Being Realistic About Abstract Art

Lee Gatch, Thespian Night

“Of all the arts, abstract painting is the most difficult,” said Wassily Kandinsky (1866-1944), often referred to as the father of abstract painting. “It demands that you know how to draw well, that you have a heightened sensitivity for composition and colors, and that you be a true poet. This last is essential.”

Curator Margaret O’Reilly uses Kandinsky’s quote as the jumping off point for Abstract Expressions: Selected Works from the New Jersey State Museum at The College of New Jersey Art Gallery January 27 through February 28, with an opening reception January 27, 5-7 p.m. On view are works by Mel Edwards, Lee Gatch, Yayoi Kusama, Louise Nevelson and many others.

“When people hear ‘abstraction,’ they think of Jackson Pollock,” says O’Reilly, “or art with no subject. They think ‘I can do that.’ But it’s not so simple. It was groundbreaking when Kandinsky (was painting biomorphic forms). It was going against what was expected, and Americans were slower to accept it. As an artist, if you don’t have talent and a basic understanding of the precepts of art—color, form—you can’t do it.

“I wanted to show the broad range of how abstract artists treat a subject,” continues O’Reilly, “such as a work from James Andrew Brown’s ‘Imposter’ series, in which there’s definitely a face of some kind, but it’s abstracted.” Brown’s artwork, often made up of thrift-store objects—old quilts, doll heads, religious kitsch, paint, toys, thrift shop fabrics and TVs—confronts cultural and race issues.

“Dahlia Elsayed’s images are maps, but they are abstracted,” says O’Reilly of the word-based artworks. O’Reilly gave Elsayed a solo show at the State Museum in 2014, and purchased an Elsayed at auction last year. “We only had one diptych in the collection and I wanted to add another,” she says. The TCNJ exhibit will be the first time it is on view since the purchase.

It is not uncommon for the State Museum to lend work, both individually and as intact shows, to other institutions. An exhibit of the museum’s Toshiko Takaezu holdings traveled to Kean University and the Morris Museum, Horace Pippins were loaned to an exhibit at the Brandywine River Museum, and a William Glackens was loaned for a show at the Barnes Foundation in Philadelphia. “Our (Georgia) O’Keeffes are on the road a lot,” says O’Reilly. “It’s our job to make the collection accessible, and we’ve very happy to have people learn about artistic movements.” The TCNJ exhibit is an opportunity to teach about the range within abstract art, says O’Reilly from her office at the State Museum where, since April, she has served as acting director—it is the third time she has done so in her 28-year tenure at the museum.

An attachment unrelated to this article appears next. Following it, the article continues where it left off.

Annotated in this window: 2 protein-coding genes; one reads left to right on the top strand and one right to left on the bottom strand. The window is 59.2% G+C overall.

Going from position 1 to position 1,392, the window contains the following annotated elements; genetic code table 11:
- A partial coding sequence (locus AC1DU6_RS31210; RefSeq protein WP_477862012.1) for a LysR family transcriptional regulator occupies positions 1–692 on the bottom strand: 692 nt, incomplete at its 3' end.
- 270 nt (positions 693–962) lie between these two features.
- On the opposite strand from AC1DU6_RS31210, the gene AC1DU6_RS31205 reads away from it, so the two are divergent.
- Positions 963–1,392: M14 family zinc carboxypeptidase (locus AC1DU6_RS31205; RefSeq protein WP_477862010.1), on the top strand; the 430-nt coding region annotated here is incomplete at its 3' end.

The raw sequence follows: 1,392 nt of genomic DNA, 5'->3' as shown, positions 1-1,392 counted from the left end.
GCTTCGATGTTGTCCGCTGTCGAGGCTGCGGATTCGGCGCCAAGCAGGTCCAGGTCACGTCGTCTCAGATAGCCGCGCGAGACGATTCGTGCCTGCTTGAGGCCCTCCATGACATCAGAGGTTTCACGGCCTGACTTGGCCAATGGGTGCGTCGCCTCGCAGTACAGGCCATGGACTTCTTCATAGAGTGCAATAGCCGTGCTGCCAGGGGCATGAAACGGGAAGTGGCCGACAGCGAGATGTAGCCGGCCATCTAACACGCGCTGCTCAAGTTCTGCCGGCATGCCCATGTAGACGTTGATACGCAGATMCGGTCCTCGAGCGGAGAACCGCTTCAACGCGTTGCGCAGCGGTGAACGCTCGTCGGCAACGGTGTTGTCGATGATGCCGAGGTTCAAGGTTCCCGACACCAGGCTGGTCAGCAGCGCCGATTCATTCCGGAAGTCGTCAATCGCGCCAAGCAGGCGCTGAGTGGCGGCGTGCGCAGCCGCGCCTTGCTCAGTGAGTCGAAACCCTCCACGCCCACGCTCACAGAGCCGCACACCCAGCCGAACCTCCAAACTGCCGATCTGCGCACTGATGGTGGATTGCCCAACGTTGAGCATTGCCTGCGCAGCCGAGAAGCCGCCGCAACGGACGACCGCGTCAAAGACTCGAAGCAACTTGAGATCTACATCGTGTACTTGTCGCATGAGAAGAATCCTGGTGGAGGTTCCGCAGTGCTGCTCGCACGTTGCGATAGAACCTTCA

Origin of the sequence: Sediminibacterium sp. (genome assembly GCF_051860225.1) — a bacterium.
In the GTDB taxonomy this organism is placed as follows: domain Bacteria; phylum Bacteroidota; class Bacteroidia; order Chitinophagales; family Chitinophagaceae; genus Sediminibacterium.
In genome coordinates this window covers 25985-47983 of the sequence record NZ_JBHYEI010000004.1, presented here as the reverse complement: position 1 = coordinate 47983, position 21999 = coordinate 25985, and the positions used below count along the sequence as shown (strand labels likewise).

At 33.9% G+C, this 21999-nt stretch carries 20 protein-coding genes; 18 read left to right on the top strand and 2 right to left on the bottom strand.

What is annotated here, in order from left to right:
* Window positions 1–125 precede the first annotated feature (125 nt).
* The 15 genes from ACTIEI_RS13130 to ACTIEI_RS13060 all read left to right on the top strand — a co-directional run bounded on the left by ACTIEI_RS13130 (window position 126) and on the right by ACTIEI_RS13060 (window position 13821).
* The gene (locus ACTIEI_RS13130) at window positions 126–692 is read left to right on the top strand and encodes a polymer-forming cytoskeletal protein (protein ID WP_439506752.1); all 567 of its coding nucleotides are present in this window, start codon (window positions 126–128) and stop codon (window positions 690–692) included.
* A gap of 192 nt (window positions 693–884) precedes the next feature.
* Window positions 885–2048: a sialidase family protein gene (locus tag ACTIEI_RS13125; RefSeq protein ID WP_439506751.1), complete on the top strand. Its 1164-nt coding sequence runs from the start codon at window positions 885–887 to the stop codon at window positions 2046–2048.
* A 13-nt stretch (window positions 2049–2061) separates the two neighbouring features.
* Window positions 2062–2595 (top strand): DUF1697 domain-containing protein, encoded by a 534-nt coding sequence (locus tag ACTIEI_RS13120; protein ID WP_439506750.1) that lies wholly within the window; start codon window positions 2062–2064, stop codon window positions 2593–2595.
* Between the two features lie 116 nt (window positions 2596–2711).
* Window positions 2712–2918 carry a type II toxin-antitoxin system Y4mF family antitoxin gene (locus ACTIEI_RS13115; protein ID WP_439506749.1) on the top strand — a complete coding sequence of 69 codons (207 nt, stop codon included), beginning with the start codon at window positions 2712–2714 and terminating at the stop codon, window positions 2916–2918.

It was through former director Eric Pryor that O’Reilly met Ellsworth Ausby (1942-2011), who created stained glass-like abstractions in “A Space Odyssey” for the New York City Subway. Ausby’s paintings were exhibited at the Whitney Museum of American Art; the Boston Museum of Fine Art; the National Museum of Fine Arts, Lagos Nigeria; and the Aldrich Museum of Contemporary Art in Connecticut. His “Ra Rising,” on view in Abstract Expressions, has been a visitor favorite at the State Museum.

Although the collection is digitized, O’Reilly likes to look at the actual work when curating so she went through bays and racks, pulling drawers, using criteria such as how recently work has been shown and whether or not the artist is someone viewers need to know more about.

“Richard Anuszkiewicz had not been shown in a long time,” O’Reilly says. “He’s a master of Op Art and geometric abstractions—the art world knows his name but students may not.” Anuszkiewicz studied with grand master of abstraction and color theorist Josef Albers. Other artists O’Reilly hopes to re-introduce to the public are Walter Darby Bannard, Sam Gilliam, John L. Moore and Hiroshi Murata.

How did these works enter the collection? O’Reilly estimates that two or three were acquired during her tenure, then counts seven she was actively involved in acquiring. Acquisitions can be gifts from artists; individual or corporate collectors; or outright purchases. When AT&T offered some of the works from its collection, O’Reilly rediscovered Hopewell artist Susan MacQueen. There are two cast paper works from MacQueen’s 1980s fossil series in Abstract Expressions.

The curator of fine arts attends the auction at Aljira annually. “It’s a good place to find emerging artists at good prices, so my budget can go a long way,” she says. “Even if I don’t buy, it helps to inform me of trends in the art world.”